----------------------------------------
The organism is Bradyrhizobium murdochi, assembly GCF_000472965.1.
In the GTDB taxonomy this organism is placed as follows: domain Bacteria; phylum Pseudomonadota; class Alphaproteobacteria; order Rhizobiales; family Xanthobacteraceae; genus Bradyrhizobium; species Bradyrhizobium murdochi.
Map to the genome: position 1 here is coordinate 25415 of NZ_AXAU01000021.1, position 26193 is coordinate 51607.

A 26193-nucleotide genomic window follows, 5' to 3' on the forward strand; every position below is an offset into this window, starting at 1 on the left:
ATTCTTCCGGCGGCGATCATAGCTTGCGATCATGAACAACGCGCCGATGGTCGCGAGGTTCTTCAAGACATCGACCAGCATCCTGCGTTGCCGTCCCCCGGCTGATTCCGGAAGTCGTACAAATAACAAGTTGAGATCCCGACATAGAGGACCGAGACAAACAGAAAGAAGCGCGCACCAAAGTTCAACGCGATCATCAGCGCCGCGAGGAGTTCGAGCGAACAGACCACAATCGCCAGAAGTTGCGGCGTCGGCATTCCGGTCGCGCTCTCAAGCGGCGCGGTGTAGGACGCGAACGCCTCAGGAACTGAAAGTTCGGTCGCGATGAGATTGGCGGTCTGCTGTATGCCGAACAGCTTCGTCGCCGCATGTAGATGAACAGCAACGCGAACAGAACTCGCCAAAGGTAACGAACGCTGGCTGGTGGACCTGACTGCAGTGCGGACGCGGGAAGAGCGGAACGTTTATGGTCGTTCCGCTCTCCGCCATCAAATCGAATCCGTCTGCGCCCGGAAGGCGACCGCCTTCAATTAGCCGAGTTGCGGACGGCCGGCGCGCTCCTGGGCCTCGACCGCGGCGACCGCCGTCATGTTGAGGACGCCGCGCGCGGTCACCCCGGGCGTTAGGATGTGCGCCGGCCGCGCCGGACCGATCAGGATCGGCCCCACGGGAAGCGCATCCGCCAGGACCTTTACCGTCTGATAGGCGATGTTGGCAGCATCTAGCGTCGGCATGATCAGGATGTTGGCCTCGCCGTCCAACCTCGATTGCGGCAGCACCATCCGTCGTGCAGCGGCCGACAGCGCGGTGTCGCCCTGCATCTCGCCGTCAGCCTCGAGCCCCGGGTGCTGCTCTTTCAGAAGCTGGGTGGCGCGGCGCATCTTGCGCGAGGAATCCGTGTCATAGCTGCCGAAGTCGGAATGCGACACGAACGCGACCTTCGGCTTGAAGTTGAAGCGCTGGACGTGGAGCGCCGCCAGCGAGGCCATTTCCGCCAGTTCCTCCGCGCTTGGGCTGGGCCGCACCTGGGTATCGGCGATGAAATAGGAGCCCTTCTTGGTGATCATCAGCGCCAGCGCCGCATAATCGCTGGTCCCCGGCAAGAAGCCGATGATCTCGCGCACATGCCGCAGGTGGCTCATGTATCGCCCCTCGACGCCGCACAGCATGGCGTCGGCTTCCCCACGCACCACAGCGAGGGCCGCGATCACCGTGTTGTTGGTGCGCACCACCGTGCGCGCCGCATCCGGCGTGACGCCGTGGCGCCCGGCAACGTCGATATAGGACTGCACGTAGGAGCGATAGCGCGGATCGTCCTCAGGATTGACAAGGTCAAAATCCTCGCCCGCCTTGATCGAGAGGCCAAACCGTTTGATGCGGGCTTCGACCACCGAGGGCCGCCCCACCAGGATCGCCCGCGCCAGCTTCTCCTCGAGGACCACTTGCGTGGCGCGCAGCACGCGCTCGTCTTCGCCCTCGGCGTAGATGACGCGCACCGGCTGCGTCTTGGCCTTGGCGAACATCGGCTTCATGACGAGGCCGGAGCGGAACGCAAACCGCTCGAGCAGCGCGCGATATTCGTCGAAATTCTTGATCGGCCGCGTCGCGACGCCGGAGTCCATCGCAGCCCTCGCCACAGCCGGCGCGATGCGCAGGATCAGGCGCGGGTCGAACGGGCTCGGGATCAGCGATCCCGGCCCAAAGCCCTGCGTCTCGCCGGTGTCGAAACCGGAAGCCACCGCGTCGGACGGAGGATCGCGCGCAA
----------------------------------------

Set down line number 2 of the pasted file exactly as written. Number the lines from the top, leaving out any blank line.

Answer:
In the GTDB taxonomy this organism is placed as follows: domain Bacteria; phylum Pseudomonadota; class Alphaproteobacteria; order Rhizobiales; family Xanthobacteraceae; genus Bradyrhizobium; species Bradyrhizobium murdochi.